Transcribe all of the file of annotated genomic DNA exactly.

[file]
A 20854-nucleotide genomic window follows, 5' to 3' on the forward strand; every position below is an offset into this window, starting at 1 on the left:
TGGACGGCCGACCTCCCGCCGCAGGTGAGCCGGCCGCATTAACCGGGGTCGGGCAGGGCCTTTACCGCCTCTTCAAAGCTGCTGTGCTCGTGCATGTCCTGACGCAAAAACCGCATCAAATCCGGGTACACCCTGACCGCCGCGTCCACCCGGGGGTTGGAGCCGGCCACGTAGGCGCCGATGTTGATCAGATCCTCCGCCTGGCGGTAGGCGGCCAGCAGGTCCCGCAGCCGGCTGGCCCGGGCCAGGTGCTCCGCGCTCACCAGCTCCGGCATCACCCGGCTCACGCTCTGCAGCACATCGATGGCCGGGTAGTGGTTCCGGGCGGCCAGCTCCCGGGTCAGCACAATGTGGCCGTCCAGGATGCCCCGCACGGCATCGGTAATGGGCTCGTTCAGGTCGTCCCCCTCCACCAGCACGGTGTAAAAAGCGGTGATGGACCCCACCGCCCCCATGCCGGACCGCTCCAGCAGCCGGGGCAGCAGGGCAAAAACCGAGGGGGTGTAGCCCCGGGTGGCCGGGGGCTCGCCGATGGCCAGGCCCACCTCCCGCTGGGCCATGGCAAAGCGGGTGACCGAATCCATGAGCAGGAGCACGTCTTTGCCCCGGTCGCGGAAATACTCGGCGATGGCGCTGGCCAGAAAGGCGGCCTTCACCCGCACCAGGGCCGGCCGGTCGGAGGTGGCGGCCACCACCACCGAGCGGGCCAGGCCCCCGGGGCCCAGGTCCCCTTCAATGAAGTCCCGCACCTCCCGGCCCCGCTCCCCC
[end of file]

A 20854-nucleotide genomic window follows, 5' to 3' on the forward strand; every position below is an offset into this window, starting at 1 on the left:
TGGACGGCCGACCTCCCGCCGCAGGTGAGCCGGCCGCATTAACCGGGGTCGGGCAGGGCCTTTACCGCCTCTTCAAAGCTGCTGTGCTCGTGCATGTCCTGACGCAAAAACCGCATCAAATCCGGGTACACCCTGACCGCCGCGTCCACCCGGGGGTTGGAGCCGGCCACGTAGGCGCCGATGTTGATCAGATCCTCCGCCTGGCGGTAGGCGGCCAGCAGGTCCCGCAGCCGGCTGGCCCGGGCCAGGTGCTCCGCGCTCACCAGCTCCGGCATCACCCGGCTCACGCTCTGCAGCACATCGATGGCCGGGTAGTGGTTCCGGGCGGCCAGCTCCCGGGTCAGCACAATGTGGCCGTCCAGGATGCCCCGCACGGCATCGGTAATGGGCTCGTTCAGGTCGTCCCCCTCCACCAGCACGGTGTAAAAAGCGGTGATGGACCCCACCGCCCCCATGCCGGACCGCTCCAGCAGCCGGGGCAGCAGGGCAAAAACCGAGGGGGTGTAGCCCCGGGTGGCCGGGGGCTCGCCGATGGCCAGGCCCACCTCCCGCTGGGCCATGGCAAAGCGGGTGACCGAATCCATGAGCAGGAGCACGTCTTTGCCCCGGTCGCGGAAATACTCGGCGATGGCGCTGGCCAGAAAGGCGGCCTTCACCCGCACCAGGGCCGGCCGGTCGGAGGTGGCGGCCACCACCACCGAGCGGGCCAGGCCCCCGGGGCCCAGGTCCCCTTCAATGAAGTCCCGCACCTCCCGGCCCCGCTCCCCC